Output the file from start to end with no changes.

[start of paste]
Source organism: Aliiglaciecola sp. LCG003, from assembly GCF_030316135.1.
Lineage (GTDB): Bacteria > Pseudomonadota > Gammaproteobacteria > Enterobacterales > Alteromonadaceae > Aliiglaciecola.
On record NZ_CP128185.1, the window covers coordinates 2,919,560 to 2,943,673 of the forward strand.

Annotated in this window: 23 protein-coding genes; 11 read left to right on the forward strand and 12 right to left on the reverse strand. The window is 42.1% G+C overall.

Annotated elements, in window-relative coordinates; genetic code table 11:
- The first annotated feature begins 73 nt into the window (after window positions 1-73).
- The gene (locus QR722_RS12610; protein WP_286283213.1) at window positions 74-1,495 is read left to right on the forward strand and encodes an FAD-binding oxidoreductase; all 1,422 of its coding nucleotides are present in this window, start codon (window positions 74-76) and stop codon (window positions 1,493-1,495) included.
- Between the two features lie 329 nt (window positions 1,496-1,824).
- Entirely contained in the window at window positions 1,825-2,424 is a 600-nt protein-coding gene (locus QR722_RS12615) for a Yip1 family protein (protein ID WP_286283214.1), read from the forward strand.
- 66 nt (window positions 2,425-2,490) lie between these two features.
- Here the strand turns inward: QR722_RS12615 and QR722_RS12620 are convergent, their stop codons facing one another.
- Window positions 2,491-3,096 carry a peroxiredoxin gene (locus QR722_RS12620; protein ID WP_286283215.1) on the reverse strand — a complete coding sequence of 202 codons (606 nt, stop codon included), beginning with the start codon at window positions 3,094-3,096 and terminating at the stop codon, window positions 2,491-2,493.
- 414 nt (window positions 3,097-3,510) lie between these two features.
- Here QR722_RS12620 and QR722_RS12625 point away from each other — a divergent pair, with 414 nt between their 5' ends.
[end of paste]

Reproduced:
Source organism: Aliiglaciecola sp. LCG003, from assembly GCF_030316135.1.
Lineage (GTDB): Bacteria > Pseudomonadota > Gammaproteobacteria > Enterobacterales > Alteromonadaceae > Aliiglaciecola.
On record NZ_CP128185.1, the window covers coordinates 2,919,560 to 2,943,673 of the forward strand.

Annotated in this window: 23 protein-coding genes; 11 read left to right on the forward strand and 12 right to left on the reverse strand. The window is 42.1% G+C overall.

Annotated elements, in window-relative coordinates; genetic code table 11:
- The first annotated feature begins 73 nt into the window (after window positions 1-73).
- The gene (locus QR722_RS12610; protein WP_286283213.1) at window positions 74-1,495 is read left to right on the forward strand and encodes an FAD-binding oxidoreductase; all 1,422 of its coding nucleotides are present in this window, start codon (window positions 74-76) and stop codon (window positions 1,493-1,495) included.
- Between the two features lie 329 nt (window positions 1,496-1,824).
- Entirely contained in the window at window positions 1,825-2,424 is a 600-nt protein-coding gene (locus QR722_RS12615) for a Yip1 family protein (protein ID WP_286283214.1), read from the forward strand.
- 66 nt (window positions 2,425-2,490) lie between these two features.
- Here the strand turns inward: QR722_RS12615 and QR722_RS12620 are convergent, their stop codons facing one another.
- Window positions 2,491-3,096 carry a peroxiredoxin gene (locus QR722_RS12620; protein ID WP_286283215.1) on the reverse strand — a complete coding sequence of 202 codons (606 nt, stop codon included), beginning with the start codon at window positions 3,094-3,096 and terminating at the stop codon, window positions 2,491-2,493.
- 414 nt (window positions 3,097-3,510) lie between these two features.
- Here QR722_RS12620 and QR722_RS12625 point away from each other — a divergent pair, with 414 nt between their 5' ends.